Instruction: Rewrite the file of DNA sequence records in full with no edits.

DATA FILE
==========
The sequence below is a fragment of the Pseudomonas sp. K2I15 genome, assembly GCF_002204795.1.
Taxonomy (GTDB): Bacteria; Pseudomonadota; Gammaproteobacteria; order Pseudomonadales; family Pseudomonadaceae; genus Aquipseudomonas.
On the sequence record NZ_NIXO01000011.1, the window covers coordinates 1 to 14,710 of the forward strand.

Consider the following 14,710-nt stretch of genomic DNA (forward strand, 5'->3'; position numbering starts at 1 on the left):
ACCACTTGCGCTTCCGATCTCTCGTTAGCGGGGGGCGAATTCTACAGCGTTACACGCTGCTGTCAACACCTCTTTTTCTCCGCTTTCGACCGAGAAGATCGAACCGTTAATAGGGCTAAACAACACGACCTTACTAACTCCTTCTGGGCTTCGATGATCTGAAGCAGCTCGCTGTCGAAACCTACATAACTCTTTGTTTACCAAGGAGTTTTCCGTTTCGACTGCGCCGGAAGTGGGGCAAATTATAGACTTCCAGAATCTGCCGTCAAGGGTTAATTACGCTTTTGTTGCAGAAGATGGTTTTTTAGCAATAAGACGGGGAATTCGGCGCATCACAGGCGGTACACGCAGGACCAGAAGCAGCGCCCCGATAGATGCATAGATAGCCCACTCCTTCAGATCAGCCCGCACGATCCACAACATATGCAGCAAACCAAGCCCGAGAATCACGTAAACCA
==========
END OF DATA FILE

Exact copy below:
The sequence below is a fragment of the Pseudomonas sp. K2I15 genome, assembly GCF_002204795.1.
Taxonomy (GTDB): Bacteria; Pseudomonadota; Gammaproteobacteria; order Pseudomonadales; family Pseudomonadaceae; genus Aquipseudomonas.
On the sequence record NZ_NIXO01000011.1, the window covers coordinates 1 to 14,710 of the forward strand.

Consider the following 14,710-nt stretch of genomic DNA (forward strand, 5'->3'; position numbering starts at 1 on the left):
ACCACTTGCGCTTCCGATCTCTCGTTAGCGGGGGGCGAATTCTACAGCGTTACACGCTGCTGTCAACACCTCTTTTTCTCCGCTTTCGACCGAGAAGATCGAACCGTTAATAGGGCTAAACAACACGACCTTACTAACTCCTTCTGGGCTTCGATGATCTGAAGCAGCTCGCTGTCGAAACCTACATAACTCTTTGTTTACCAAGGAGTTTTCCGTTTCGACTGCGCCGGAAGTGGGGCAAATTATAGACTTCCAGAATCTGCCGTCAAGGGTTAATTACGCTTTTGTTGCAGAAGATGGTTTTTTAGCAATAAGACGGGGAATTCGGCGCATCACAGGCGGTACACGCAGGACCAGAAGCAGCGCCCCGATAGATGCATAGATAGCCCACTCCTTCAGATCAGCCCGCACGATCCACAACATATGCAGCAAACCAAGCCCGAGAATCACGTAAACCA